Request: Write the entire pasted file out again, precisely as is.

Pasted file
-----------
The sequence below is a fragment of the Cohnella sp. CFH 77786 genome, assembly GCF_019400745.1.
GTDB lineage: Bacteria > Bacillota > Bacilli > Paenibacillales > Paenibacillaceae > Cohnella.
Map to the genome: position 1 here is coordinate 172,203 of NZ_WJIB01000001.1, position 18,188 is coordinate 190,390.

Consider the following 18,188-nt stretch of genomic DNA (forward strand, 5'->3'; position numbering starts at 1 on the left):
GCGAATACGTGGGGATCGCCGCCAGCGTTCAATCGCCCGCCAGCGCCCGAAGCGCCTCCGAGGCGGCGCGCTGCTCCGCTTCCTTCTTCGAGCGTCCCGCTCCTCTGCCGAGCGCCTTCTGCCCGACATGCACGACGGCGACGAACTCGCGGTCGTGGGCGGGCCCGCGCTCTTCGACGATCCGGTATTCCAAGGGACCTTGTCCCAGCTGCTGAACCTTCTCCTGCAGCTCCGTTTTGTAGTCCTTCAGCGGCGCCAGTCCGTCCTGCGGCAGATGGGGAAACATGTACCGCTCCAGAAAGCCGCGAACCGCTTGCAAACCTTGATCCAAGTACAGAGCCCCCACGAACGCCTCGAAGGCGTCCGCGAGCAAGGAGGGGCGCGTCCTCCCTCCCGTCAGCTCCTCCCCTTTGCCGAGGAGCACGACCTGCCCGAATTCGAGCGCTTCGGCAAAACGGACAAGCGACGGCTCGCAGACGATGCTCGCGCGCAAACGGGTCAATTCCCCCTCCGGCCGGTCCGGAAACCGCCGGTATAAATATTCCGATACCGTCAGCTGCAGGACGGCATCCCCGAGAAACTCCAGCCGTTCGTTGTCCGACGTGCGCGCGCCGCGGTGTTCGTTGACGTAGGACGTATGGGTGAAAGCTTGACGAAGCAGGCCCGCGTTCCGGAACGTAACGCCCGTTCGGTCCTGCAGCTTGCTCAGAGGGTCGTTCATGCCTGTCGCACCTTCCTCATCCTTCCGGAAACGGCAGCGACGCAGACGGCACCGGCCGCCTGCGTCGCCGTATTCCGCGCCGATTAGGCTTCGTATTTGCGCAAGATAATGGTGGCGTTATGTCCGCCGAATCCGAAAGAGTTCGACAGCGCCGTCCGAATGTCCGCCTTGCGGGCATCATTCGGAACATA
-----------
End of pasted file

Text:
The sequence below is a fragment of the Cohnella sp. CFH 77786 genome, assembly GCF_019400745.1.
GTDB lineage: Bacteria > Bacillota > Bacilli > Paenibacillales > Paenibacillaceae > Cohnella.
Map to the genome: position 1 here is coordinate 172,203 of NZ_WJIB01000001.1, position 18,188 is coordinate 190,390.

Consider the following 18,188-nt stretch of genomic DNA (forward strand, 5'->3'; position numbering starts at 1 on the left):
GCGAATACGTGGGGATCGCCGCCAGCGTTCAATCGCCCGCCAGCGCCCGAAGCGCCTCCGAGGCGGCGCGCTGCTCCGCTTCCTTCTTCGAGCGTCCCGCTCCTCTGCCGAGCGCCTTCTGCCCGACATGCACGACGGCGACGAACTCGCGGTCGTGGGCGGGCCCGCGCTCTTCGACGATCCGGTATTCCAAGGGACCTTGTCCCAGCTGCTGAACCTTCTCCTGCAGCTCCGTTTTGTAGTCCTTCAGCGGCGCCAGTCCGTCCTGCGGCAGATGGGGAAACATGTACCGCTCCAGAAAGCCGCGAACCGCTTGCAAACCTTGATCCAAGTACAGAGCCCCCACGAACGCCTCGAAGGCGTCCGCGAGCAAGGAGGGGCGCGTCCTCCCTCCCGTCAGCTCCTCCCCTTTGCCGAGGAGCACGACCTGCCCGAATTCGAGCGCTTCGGCAAAACGGACAAGCGACGGCTCGCAGACGATGCTCGCGCGCAAACGGGTCAATTCCCCCTCCGGCCGGTCCGGAAACCGCCGGTATAAATATTCCGATACCGTCAGCTGCAGGACGGCATCCCCGAGAAACTCCAGCCGTTCGTTGTCCGACGTGCGCGCGCCGCGGTGTTCGTTGACGTAGGACGTATGGGTGAAAGCTTGACGAAGCAGGCCCGCGTTCCGGAACGTAACGCCCGTTCGGTCCTGCAGCTTGCTCAGAGGGTCGTTCATGCCTGTCGCACCTTCCTCATCCTTCCGGAAACGGCAGCGACGCAGACGGCACCGGCCGCCTGCGTCGCCGTATTCCGCGCCGATTAGGCTTCGTATTTGCGCAAGATAATGGTGGCGTTATGTCCGCCGAATCCGAAAGAGTTCGACAGCGCCGTCCGAATGTCCGCCTTGCGGGCATCATTCGGAACATA